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A lot of people got rich on Twitter (NYSE: TWTR) stock following the Twitter IPO this week.
Especially after it opened 73% above its IPO price at $45.10.
The company announced Wednesday that it priced the 70 million shares at $26, which will raise about $1.8 billion dollars for the social media and messaging darling. Although the company tried to keep expectations low following Facebook's (Nasdaq: FB) ill-starred debut last year, the road show seems to have generated enough demand to warrant a higher offering price.
According to the prospectus, the underwriters have an overallotment that would enable them to sell an additional 10.5 million shares at the underwriting discount, if all 70 million are sold. If that option is exercised, Twitter will raise a total of $2.1 billion.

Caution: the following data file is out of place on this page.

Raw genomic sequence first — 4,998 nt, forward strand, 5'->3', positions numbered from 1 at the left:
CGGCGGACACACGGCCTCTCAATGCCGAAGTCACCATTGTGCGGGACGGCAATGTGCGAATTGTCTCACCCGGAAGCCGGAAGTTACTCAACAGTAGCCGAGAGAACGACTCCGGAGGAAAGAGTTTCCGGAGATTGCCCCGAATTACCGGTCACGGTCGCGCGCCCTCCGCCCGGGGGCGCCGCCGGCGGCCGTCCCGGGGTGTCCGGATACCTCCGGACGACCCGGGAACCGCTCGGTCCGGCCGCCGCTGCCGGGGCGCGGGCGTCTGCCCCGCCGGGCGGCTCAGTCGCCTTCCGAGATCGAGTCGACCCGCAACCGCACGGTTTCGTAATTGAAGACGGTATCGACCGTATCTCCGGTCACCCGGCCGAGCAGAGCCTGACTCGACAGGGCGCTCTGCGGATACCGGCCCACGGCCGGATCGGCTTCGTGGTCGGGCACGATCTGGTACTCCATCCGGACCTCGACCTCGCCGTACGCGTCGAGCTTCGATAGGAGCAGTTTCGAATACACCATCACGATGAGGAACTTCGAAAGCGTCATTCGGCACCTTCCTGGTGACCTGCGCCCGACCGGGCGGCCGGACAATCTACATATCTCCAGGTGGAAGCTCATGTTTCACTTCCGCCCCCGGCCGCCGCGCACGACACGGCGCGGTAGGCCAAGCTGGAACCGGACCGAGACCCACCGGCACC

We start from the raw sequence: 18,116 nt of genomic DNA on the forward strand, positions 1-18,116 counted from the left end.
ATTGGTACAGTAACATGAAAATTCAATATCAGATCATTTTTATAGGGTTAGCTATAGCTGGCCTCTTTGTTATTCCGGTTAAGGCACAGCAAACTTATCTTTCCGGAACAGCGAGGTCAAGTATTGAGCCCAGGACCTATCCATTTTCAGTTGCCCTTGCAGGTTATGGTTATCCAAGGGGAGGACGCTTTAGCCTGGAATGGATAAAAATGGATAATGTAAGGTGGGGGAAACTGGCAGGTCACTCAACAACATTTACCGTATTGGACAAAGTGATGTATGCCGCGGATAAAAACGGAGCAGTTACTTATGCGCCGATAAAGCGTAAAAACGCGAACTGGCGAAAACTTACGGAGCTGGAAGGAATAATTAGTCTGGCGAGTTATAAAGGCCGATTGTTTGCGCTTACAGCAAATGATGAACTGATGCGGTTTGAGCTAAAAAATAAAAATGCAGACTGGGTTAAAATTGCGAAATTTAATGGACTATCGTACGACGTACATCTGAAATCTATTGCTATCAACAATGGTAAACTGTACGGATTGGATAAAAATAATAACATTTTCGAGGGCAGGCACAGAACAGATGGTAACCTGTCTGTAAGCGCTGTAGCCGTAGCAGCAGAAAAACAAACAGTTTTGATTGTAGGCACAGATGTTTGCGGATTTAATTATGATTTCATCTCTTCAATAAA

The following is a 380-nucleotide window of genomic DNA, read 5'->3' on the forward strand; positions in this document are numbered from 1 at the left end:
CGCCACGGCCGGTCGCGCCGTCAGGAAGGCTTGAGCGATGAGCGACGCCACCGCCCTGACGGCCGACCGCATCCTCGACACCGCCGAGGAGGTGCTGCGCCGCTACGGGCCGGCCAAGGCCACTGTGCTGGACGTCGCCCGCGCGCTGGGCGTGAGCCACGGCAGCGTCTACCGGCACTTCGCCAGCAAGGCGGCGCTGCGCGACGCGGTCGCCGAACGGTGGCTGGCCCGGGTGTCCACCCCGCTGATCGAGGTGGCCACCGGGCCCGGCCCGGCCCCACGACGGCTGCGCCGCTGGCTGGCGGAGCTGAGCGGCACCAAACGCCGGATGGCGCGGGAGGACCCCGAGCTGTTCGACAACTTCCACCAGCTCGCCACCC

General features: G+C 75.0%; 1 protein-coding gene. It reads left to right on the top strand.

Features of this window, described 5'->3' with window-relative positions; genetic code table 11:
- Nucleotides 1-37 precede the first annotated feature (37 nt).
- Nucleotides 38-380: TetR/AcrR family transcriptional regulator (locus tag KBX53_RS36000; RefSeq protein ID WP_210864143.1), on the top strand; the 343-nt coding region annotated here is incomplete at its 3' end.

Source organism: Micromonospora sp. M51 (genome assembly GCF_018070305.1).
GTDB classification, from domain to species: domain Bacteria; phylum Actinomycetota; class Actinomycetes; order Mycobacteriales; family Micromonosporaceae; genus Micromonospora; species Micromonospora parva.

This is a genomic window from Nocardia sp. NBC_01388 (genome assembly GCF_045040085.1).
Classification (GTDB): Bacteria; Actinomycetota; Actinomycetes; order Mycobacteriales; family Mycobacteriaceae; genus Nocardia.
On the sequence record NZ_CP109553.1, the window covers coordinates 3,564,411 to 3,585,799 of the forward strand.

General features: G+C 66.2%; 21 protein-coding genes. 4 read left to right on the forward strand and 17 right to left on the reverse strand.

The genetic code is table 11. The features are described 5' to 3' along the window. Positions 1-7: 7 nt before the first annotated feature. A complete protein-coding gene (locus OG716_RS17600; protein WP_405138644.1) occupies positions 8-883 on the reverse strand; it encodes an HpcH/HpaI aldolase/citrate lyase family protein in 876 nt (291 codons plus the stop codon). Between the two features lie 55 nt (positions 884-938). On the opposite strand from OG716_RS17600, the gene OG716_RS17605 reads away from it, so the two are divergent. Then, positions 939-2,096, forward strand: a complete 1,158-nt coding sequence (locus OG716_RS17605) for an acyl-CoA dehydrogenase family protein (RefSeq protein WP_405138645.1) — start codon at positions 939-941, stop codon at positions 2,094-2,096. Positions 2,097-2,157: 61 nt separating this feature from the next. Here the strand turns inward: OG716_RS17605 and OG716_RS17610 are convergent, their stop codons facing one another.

So who, exactly, is going to get rich from the Twitter IPO?
Here's Who Makes Out in the Twitter Deal
First in line are the existing stockholders.
These include founder Ev Williams, whose 59 million shares will make him the only billionaire straight out of the IPO. His co-founder, Jack Dorsey, will find himself $586 million richer, and Richard Costolo, the chief executive officer who has overseen Twitter's growth to public listing, will make about $192 million.
Then, there are the institutional investors, the venture capital funds that participated in Twitter's six rounds of funding.
Startups like Twitter typically go through several rounds of lettered capital raises (e.g., Series A, Series B, Series C, and so on) to fund operations and growth. In these rounds, the company sells convertible preferred shares of its stock to accredited investors and institutions like venture capital funds and angel investment funds. If the company makes it to an IPO, those shares of preferred stock convert to common stock.
According to the S-1 filing that precedes the IPO, five firms – Rizvi Traverse, Benchmark Capital Partners, Union Square Ventures, Spark Capital, and DST Capital – hold 5% stakes in the company. That gives each of them roughly 24 million shares apiece, which will be worth about $570 million.
Here's an example, to give you a sense of the return…